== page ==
‘Miracles’ of military justice

September 05, 2016

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THE legal debate about whether specified heinous crimes committed by civilian militants in the name of religion or sect can be tried by court martial or military tribunals was decided by the Supreme Court in favour of court martial in the ‘District Bar Association case’ (2015). So, this debate about the constitutionality of court martial of civilian militants is over until the 21st Amendment expires in January 2017.

Recently, while deciding 16 appeals regarding the death sentences awarded to 16 civilian militants by the field general court martial (‘court martial’), the Supreme Court in the ‘Said Zaman Khan & Others’ case has now also examined and decided the equally critical issue of whether the actual trials conducted by the court martial of these civilian militants were in accordance with law and justice and especially with the requirements of fair trial. In short, these findings show as discussed below that we live in interesting but dangerous legal times.

Silver lining: Although the District Bar Association case upholding the constitutionality of the court martial of civilian militants was disappointing for a section of the public, the silver lining in the verdict was the powerful majority judgement authored by Justice Sheikh Azmat Saeed who laid down two powerful principles. Firstly, “trials of civilians by court martial are an exception and can never be the rule”. Secondly, the Supreme Court and high court had the judicial power to review any judgement or sentence of court martial. In short, it is the superior courts, and not the chief of army staff or court martial who will have the last and final judicial say.

In both, the District Bar Association case and in the recent Said Zaman Khan & Others case, Justice Saeed went further and laid down the following five precise and clear grounds to challenge any judgement or sentence of court martial.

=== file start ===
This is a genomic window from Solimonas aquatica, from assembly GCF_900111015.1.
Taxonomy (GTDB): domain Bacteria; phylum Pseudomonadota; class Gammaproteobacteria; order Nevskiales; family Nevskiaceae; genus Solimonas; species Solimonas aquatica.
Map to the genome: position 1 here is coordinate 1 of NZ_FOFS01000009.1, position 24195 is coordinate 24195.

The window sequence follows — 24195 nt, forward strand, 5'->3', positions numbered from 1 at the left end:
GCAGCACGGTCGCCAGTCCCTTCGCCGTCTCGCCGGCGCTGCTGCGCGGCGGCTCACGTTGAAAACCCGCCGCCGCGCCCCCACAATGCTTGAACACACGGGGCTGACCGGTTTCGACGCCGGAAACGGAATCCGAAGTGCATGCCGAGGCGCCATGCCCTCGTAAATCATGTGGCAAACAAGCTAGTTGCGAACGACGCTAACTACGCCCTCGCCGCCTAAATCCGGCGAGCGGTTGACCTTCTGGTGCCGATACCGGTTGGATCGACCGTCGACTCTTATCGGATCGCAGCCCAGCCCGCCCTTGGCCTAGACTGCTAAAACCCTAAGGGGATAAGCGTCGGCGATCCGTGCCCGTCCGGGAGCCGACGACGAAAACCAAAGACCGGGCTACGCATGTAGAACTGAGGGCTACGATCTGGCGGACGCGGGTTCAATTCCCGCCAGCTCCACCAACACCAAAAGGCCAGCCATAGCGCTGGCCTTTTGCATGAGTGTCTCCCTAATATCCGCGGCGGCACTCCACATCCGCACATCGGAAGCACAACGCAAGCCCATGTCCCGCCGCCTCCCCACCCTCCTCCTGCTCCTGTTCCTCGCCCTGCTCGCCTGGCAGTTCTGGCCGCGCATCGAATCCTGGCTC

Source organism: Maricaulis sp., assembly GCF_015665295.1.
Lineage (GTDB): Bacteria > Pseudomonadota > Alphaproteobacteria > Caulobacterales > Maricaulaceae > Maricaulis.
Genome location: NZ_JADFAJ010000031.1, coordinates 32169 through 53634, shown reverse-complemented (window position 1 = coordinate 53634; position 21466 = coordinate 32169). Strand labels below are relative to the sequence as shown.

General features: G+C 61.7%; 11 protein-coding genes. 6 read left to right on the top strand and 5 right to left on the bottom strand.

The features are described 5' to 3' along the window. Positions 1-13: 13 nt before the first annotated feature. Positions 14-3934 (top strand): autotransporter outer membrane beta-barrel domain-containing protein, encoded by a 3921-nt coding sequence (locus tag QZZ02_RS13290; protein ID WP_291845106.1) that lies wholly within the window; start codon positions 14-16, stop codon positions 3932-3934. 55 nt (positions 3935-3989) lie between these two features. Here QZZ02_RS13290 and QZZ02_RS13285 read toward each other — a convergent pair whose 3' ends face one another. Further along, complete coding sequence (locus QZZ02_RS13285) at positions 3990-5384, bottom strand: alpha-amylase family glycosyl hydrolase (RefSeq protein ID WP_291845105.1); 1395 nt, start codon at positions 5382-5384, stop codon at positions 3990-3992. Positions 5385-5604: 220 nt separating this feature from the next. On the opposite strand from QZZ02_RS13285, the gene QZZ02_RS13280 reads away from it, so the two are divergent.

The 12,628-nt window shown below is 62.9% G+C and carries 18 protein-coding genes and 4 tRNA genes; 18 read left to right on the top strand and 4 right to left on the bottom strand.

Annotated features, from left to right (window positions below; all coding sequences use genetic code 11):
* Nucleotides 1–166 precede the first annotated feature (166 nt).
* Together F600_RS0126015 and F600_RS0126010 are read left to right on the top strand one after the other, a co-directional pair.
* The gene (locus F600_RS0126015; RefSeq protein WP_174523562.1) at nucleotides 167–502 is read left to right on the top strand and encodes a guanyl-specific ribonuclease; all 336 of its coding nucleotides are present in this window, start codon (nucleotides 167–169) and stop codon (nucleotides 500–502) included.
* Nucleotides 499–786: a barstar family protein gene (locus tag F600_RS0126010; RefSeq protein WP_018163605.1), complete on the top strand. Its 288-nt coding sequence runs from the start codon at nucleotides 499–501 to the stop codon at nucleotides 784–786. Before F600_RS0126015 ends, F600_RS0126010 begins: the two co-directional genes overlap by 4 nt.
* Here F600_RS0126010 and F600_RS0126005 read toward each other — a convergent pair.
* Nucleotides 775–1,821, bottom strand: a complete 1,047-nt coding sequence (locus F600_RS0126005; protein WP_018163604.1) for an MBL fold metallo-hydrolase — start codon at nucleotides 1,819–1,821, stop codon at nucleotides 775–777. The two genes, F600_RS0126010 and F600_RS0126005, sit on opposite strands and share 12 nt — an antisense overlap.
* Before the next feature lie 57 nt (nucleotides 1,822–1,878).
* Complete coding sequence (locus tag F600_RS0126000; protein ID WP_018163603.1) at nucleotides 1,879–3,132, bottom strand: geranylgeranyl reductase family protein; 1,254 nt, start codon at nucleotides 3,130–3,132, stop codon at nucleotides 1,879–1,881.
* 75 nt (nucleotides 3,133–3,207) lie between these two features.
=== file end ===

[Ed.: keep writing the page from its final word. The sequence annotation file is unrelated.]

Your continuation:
Can military trials be fair when the accused can’t even engage a civilian lawyer of his choice?


Firstly, the court martial was set up or constituted in violation of the law, and/or the person being tried, and/or the offence for which he is being tried, doesn’t come within the legal jurisdiction or power of court martial. In short, the proceedings are without jurisdiction.

Secondly, persons/members forming part of the court martial have delivered the judgement or sentence out of bias or bad faith or ulterior motive. In short, the proceedings are factually mala fide.

Thirdly, the judgement or sentence is a wilful act of wrongfulness without reasonable or probable justification and blatantly illegal. In short, the judgement can be challenged on grounds of gross violation of the law without the need to prove actual mala fide intention ie mala fide in law.

Fourthly, the judgement or sentence is based on perverse evidence or no evidence or insufficient evidence, or the conclusions drawn are wholly unreasonable and improbable.

Fifthly, the decision to select a particular civilian militant to be tried by court martial (as opposed to other similar civilian militants) could also be challenged on the grounds of being unfair and unreasonable.